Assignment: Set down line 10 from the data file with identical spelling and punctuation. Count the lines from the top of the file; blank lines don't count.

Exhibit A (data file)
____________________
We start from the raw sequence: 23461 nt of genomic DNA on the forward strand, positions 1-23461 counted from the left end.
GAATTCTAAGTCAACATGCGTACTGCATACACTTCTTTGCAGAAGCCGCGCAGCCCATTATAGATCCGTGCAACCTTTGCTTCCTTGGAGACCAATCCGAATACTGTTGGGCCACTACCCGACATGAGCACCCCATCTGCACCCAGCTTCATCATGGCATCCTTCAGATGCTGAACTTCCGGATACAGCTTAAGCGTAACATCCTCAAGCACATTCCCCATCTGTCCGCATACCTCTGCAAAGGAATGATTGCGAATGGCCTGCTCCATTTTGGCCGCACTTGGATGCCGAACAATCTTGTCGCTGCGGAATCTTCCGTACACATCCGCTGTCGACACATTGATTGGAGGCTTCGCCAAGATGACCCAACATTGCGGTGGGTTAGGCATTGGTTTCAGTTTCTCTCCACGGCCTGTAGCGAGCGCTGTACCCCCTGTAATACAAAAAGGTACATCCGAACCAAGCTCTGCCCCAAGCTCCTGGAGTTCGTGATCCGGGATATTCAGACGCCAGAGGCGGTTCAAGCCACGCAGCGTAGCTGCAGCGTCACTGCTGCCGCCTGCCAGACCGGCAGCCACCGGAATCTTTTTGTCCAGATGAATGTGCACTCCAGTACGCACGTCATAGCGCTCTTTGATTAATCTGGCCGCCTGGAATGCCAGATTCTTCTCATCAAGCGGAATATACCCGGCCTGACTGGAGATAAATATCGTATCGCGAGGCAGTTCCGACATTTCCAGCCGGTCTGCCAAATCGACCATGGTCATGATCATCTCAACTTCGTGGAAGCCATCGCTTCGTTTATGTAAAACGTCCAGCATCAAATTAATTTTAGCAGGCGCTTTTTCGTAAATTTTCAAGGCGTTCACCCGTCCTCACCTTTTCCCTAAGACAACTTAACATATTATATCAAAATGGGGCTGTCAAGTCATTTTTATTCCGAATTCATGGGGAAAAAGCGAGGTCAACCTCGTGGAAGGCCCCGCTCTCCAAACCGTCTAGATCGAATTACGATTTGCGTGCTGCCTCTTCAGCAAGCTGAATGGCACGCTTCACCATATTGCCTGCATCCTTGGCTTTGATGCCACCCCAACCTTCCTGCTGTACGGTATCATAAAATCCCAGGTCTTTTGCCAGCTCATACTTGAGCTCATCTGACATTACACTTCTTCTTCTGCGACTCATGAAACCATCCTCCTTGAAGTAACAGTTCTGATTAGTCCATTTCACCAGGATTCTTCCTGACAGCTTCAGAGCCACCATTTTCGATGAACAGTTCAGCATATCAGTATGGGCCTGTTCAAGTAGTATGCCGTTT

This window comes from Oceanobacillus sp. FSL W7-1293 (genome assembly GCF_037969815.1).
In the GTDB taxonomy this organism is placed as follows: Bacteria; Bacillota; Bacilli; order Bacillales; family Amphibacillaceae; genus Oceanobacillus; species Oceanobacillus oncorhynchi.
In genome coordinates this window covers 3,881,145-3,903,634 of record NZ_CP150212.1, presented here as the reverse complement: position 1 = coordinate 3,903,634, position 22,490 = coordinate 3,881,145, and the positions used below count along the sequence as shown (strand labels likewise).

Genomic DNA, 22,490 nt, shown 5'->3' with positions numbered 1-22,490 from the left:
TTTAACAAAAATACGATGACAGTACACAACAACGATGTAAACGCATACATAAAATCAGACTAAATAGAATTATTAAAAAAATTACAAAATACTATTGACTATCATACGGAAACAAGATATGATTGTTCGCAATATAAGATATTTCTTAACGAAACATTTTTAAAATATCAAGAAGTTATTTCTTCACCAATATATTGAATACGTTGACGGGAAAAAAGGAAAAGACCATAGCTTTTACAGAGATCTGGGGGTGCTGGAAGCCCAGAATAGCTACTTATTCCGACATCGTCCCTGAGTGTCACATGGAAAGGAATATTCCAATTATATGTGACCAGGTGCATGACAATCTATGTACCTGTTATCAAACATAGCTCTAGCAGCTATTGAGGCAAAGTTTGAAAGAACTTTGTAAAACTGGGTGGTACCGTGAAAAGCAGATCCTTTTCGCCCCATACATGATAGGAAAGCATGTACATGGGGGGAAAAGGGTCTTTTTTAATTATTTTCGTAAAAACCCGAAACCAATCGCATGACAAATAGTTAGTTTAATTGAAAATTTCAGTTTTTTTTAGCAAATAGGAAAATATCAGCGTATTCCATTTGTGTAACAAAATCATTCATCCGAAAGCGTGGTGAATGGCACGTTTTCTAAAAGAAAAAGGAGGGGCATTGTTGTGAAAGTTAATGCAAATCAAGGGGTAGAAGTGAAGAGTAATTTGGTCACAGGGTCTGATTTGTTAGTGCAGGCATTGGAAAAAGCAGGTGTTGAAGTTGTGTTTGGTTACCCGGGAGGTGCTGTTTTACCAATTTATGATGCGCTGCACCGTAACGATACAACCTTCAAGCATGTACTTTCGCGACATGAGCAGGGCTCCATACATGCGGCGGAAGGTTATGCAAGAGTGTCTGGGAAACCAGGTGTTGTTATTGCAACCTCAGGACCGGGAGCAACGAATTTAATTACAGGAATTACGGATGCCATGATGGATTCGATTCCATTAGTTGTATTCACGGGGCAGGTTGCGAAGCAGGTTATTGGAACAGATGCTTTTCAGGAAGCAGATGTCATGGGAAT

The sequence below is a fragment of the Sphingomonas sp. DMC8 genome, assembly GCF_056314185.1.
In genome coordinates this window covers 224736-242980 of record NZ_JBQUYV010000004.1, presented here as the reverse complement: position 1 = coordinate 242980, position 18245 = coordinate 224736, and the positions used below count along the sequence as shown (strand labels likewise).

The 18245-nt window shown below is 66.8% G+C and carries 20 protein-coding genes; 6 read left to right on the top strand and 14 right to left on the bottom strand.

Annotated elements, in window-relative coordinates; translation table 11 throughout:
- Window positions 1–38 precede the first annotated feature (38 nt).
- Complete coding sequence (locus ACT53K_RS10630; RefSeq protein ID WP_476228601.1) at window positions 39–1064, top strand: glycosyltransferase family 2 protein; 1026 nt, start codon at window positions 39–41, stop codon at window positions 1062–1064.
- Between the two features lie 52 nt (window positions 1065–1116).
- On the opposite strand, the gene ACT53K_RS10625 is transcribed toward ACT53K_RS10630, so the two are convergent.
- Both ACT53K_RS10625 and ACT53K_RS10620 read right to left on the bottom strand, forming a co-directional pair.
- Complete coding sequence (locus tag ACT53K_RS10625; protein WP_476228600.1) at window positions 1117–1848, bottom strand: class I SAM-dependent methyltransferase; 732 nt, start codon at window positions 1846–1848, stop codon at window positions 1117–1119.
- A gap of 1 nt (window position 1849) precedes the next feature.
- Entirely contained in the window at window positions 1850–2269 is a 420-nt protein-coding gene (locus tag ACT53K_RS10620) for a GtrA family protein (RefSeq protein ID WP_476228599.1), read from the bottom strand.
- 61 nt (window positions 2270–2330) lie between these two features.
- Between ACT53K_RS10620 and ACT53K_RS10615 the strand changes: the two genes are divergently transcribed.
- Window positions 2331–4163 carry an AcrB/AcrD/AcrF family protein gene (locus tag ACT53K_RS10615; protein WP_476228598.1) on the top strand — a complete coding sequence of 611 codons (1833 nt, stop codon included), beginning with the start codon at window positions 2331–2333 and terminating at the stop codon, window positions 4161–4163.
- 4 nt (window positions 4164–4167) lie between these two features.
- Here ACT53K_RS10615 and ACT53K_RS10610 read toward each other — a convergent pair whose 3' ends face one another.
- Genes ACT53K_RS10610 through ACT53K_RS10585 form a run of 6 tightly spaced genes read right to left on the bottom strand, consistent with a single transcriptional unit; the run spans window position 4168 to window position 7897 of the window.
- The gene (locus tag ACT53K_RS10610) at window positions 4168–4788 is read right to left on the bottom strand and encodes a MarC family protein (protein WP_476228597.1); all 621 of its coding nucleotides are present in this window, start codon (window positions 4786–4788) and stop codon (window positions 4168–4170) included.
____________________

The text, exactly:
The 18245-nt window shown below is 66.8% G+C and carries 20 protein-coding genes; 6 read left to right on the top strand and 14 right to left on the bottom strand.